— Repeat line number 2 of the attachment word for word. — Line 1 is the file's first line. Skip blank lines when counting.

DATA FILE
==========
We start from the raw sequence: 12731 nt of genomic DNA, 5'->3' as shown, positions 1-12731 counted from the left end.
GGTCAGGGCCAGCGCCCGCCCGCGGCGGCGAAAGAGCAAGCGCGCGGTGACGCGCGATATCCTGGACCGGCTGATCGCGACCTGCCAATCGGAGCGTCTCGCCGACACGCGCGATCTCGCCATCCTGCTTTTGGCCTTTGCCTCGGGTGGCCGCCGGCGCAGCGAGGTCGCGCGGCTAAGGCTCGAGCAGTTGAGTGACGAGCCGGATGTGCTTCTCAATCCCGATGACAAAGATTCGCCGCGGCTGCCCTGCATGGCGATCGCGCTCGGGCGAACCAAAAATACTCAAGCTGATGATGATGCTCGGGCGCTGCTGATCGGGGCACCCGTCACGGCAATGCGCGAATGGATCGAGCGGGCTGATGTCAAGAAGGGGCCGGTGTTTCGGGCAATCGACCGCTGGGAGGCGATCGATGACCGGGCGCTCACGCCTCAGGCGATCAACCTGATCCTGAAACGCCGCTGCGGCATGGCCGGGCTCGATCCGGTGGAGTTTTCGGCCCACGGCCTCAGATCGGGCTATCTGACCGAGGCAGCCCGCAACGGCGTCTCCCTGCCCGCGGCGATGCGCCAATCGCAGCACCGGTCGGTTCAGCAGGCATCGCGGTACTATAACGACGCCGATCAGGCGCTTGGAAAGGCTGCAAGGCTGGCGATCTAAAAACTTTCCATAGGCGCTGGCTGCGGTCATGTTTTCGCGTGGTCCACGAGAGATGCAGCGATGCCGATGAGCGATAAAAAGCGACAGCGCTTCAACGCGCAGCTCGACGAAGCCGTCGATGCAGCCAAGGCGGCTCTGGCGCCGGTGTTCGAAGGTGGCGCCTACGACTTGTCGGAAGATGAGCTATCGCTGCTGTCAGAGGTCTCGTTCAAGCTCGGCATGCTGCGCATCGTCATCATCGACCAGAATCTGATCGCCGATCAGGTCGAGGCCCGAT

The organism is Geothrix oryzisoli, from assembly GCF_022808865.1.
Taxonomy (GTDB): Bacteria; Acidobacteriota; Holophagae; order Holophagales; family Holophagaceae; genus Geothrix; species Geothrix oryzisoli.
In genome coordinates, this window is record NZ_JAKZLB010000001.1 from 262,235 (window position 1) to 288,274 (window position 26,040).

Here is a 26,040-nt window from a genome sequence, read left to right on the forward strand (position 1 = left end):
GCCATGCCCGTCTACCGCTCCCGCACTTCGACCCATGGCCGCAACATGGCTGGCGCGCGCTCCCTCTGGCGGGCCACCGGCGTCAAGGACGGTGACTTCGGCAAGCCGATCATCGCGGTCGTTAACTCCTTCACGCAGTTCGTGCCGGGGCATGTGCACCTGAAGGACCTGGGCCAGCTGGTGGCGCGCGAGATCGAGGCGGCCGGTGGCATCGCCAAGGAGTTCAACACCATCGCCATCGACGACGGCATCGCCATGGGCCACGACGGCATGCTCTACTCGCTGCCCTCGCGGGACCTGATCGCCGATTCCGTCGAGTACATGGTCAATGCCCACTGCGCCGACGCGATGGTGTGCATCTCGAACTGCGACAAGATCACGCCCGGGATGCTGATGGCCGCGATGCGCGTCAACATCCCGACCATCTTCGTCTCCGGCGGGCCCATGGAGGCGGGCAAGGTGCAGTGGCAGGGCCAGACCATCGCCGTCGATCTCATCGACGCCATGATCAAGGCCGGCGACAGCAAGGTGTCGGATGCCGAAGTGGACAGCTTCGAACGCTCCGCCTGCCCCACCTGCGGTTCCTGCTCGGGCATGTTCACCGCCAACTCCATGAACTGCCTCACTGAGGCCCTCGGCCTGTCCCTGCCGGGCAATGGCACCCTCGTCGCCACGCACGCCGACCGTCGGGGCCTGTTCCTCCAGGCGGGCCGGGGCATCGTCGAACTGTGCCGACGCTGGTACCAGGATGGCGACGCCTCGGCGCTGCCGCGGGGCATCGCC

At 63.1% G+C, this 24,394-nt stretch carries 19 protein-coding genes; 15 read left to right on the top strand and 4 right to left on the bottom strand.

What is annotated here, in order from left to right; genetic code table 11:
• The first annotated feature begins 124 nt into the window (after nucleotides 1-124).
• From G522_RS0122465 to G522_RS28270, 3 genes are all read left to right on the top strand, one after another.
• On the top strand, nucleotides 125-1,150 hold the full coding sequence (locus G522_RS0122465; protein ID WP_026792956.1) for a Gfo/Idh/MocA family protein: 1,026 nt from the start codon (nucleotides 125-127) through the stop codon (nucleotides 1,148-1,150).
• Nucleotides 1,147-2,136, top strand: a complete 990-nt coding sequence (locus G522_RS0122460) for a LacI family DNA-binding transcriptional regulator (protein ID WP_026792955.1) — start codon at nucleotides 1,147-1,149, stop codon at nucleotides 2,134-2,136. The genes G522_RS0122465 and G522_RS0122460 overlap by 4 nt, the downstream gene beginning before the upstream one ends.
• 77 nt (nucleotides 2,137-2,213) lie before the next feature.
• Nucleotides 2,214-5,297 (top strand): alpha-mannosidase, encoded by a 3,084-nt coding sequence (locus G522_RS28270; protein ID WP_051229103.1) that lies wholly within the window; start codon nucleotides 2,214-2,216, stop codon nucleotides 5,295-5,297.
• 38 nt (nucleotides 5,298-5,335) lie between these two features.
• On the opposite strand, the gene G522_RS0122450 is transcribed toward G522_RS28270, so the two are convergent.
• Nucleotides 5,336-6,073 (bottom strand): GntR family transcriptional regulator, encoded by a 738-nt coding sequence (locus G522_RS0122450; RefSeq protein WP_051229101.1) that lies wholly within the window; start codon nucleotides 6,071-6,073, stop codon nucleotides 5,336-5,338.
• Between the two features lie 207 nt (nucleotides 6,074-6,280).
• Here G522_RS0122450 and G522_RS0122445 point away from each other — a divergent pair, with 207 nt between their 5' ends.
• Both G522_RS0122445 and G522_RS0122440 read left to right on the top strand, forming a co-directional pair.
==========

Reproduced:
GGTCAGGGCCAGCGCCCGCCCGCGGCGGCGAAAGAGCAAGCGCGCGGTGACGCGCGATATCCTGGACCGGCTGATCGCGACCTGCCAATCGGAGCGTCTCGCCGACACGCGCGATCTCGCCATCCTGCTTTTGGCCTTTGCCTCGGGTGGCCGCCGGCGCAGCGAGGTCGCGCGGCTAAGGCTCGAGCAGTTGAGTGACGAGCCGGATGTGCTTCTCAATCCCGATGACAAAGATTCGCCGCGGCTGCCCTGCATGGCGATCGCGCTCGGGCGAACCAAAAATACTCAAGCTGATGATGATGCTCGGGCGCTGCTGATCGGGGCACCCGTCACGGCAATGCGCGAATGGATCGAGCGGGCTGATGTCAAGAAGGGGCCGGTGTTTCGGGCAATCGACCGCTGGGAGGCGATCGATGACCGGGCGCTCACGCCTCAGGCGATCAACCTGATCCTGAAACGCCGCTGCGGCATGGCCGGGCTCGATCCGGTGGAGTTTTCGGCCCACGGCCTCAGATCGGGCTATCTGACCGAGGCAGCCCGCAACGGCGTCTCCCTGCCCGCGGCGATGCGCCAATCGCAGCACCGGTCGGTTCAGCAGGCATCGCGGTACTATAACGACGCCGATCAGGCGCTTGGAAAGGCTGCAAGGCTGGCGATCTAAAAACTTTCCATAGGCGCTGGCTGCGGTCATGTTTTCGCGTGGTCCACGAGAGATGCAGCGATGCCGATGAGCGATAAAAAGCGACAGCGCTTCAACGCGCAGCTCGACGAAGCCGTCGATGCAGCCAAGGCGGCTCTGGCGCCGGTGTTCGAAGGTGGCGCCTACGACTTGTCGGAAGATGAGCTATCGCTGCTGTCAGAGGTCTCGTTCAAGCTCGGCATGCTGCGCATCGTCATCATCGACCAGAATCTGATCGCCGATCAGGTCGAGGCCCGAT